Eva Trout by Elizabeth Bowen

Eva Trout

Elizabeth Bowen

Author I geb. 1899 (Ireland) t 1973 First edition l 1968 Publisher I A. Knopf (New York) Oorspr. language I English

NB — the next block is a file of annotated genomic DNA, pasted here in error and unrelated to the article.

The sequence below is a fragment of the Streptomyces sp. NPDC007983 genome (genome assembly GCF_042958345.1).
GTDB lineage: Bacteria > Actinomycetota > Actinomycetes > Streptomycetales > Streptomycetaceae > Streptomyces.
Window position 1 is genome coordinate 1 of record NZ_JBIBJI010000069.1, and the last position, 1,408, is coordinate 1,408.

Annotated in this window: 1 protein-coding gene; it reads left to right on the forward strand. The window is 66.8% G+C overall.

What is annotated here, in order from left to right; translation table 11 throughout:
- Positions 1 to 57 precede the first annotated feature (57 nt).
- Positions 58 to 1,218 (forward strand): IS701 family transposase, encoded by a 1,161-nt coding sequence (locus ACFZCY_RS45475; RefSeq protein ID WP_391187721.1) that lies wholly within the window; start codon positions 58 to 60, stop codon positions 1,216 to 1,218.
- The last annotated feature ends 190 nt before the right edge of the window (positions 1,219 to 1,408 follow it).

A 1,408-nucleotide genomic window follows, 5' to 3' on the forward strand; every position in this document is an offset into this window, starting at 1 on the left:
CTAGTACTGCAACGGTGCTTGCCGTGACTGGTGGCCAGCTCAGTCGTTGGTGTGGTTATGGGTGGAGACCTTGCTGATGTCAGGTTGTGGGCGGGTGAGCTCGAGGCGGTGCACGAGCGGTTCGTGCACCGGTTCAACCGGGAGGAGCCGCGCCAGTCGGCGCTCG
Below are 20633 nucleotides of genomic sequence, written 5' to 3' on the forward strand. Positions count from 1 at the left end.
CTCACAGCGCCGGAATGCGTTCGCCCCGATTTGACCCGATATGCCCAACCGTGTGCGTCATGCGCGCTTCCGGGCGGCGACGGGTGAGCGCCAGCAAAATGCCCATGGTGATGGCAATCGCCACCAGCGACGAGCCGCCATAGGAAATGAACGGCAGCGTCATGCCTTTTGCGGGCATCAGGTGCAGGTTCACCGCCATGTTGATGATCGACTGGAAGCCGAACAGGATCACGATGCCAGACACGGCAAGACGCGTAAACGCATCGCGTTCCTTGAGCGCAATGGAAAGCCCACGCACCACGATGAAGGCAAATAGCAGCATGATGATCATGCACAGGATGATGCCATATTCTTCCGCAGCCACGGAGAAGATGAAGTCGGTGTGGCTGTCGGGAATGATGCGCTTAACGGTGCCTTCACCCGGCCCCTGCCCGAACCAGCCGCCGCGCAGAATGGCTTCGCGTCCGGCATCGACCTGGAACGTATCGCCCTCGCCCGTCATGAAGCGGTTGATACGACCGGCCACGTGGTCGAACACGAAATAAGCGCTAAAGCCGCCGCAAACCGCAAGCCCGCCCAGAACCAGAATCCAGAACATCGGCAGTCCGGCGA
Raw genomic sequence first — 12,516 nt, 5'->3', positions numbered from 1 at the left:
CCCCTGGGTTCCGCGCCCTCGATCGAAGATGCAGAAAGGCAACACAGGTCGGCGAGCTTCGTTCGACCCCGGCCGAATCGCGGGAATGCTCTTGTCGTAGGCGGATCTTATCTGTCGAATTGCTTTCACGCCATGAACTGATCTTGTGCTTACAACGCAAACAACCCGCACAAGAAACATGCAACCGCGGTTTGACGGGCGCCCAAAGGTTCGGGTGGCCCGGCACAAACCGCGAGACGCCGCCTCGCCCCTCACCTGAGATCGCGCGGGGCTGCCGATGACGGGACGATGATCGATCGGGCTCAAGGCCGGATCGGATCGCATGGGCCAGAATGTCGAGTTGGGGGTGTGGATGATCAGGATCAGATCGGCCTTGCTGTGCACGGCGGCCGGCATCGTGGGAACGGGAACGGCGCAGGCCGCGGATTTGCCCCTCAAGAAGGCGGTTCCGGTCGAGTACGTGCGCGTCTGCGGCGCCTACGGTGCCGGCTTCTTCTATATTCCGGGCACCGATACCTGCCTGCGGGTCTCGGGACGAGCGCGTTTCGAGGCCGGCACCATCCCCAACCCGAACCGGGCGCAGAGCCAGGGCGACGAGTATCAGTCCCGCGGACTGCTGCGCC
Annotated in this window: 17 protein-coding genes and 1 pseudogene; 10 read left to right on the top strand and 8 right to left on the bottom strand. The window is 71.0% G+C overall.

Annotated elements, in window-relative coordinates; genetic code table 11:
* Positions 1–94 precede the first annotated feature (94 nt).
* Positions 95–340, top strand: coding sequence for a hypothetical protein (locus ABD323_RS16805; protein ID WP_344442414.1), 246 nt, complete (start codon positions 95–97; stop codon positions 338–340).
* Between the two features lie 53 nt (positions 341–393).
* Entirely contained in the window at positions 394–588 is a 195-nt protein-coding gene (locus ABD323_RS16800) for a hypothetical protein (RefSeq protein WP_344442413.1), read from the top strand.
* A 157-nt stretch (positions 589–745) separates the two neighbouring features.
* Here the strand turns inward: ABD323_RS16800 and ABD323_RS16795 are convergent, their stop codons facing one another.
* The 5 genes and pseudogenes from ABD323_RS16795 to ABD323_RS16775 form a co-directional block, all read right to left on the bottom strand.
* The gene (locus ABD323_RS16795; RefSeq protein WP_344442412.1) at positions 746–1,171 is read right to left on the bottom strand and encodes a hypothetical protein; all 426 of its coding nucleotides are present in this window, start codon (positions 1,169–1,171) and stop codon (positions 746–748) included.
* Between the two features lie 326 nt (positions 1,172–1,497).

Eva Trout is Bowen’s last and in some ways most difficult masterpiece. Like her earlier work, this novel has the brilliant humour and disturbing perspicacity of her descriptions of people and places, feelings and ideas, love and loss, but it goes to strange new depths. In a sense, it has the social ambience and language of bygone decades, but it is also one of the most remarkable and strangely representative works of the 1960s. Eva Trout tells the story of an improbably large young woman who inherits enough money to be able to do just about anything. Somehow in the U.S. she gets a deaf-mute child, Jeremy, and back in England she falls in love with Henry, a much younger student. In a surreal, fascinating ending, she is shot dead by Jeremy when she is about to travel for a fake wedding and honeymoon with Henry. Everything exudes a sense of anarchic possibilities, even Bowen’s sentence structure: it is often difficult to see where or how a sentence is going to end. There is a strong sense of confusion and a search for new channels of feeling and communication. Eva Trout gives bizarre, captivating and comical spyglasses about the idea that, as a character notes, “Life is an anti-nomance.